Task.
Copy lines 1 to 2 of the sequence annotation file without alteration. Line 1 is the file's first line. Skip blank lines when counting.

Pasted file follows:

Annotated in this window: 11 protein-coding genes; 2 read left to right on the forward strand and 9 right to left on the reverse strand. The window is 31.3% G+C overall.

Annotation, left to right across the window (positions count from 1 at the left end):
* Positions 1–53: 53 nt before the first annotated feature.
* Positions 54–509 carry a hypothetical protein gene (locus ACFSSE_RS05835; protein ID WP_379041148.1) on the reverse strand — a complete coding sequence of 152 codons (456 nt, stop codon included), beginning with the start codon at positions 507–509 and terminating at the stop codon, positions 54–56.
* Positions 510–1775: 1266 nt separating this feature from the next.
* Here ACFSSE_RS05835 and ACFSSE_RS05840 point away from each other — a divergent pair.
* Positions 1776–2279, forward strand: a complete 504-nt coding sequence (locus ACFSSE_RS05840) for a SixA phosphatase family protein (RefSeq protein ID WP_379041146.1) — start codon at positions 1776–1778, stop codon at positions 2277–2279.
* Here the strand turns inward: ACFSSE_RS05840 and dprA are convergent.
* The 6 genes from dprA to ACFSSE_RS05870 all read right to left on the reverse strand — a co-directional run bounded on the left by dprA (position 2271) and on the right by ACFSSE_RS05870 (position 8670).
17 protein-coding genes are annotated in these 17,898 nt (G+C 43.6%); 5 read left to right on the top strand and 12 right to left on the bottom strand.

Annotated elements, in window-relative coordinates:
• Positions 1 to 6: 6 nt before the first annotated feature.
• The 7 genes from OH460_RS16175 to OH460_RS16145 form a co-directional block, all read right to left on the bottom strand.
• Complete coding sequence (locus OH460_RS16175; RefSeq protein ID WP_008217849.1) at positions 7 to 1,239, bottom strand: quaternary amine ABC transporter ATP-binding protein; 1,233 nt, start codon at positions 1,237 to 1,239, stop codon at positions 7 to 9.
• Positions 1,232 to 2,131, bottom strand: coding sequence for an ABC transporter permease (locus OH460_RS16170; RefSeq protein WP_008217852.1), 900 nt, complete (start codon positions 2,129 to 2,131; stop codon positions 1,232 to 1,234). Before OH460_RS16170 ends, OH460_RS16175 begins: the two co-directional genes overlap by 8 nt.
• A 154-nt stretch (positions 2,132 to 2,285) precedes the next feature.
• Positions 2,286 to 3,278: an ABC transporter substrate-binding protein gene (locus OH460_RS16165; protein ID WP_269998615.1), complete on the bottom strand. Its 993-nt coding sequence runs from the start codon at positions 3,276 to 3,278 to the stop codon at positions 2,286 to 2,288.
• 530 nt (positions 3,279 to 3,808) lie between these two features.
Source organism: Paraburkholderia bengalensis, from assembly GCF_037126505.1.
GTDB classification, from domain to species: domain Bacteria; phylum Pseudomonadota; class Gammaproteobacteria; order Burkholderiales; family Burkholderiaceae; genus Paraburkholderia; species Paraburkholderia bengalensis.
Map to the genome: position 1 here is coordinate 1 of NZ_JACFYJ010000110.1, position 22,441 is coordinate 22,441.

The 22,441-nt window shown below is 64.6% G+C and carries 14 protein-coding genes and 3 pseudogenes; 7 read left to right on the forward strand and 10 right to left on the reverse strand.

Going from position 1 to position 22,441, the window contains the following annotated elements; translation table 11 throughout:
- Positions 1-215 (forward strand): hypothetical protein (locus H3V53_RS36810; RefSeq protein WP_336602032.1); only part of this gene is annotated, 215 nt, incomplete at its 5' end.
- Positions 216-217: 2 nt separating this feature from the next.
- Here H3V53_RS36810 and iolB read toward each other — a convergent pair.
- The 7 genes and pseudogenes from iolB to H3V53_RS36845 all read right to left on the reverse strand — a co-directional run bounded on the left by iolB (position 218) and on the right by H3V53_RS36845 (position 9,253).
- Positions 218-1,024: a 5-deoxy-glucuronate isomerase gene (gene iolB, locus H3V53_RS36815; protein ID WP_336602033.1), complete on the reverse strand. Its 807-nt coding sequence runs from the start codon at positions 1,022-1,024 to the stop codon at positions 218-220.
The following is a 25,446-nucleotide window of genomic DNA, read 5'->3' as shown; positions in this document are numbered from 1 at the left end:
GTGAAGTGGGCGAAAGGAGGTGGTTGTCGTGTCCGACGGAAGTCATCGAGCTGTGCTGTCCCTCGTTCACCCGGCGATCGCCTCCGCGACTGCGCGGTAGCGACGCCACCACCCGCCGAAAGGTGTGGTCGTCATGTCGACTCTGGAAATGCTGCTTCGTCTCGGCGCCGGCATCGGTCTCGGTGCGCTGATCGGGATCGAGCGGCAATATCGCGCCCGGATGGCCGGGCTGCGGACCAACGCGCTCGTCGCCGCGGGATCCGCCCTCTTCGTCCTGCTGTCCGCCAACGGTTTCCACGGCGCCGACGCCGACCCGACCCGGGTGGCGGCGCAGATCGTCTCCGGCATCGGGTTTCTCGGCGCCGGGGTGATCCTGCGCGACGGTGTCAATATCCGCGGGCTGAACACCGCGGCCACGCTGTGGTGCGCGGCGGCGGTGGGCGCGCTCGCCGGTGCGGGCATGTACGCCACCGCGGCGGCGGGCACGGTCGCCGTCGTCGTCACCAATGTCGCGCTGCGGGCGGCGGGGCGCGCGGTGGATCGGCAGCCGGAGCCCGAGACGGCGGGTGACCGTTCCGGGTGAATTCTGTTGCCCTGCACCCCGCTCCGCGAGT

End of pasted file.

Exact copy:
Annotated in this window: 11 protein-coding genes; 2 read left to right on the forward strand and 9 right to left on the reverse strand. The window is 31.3% G+C overall.

Annotation, left to right across the window (positions count from 1 at the left end):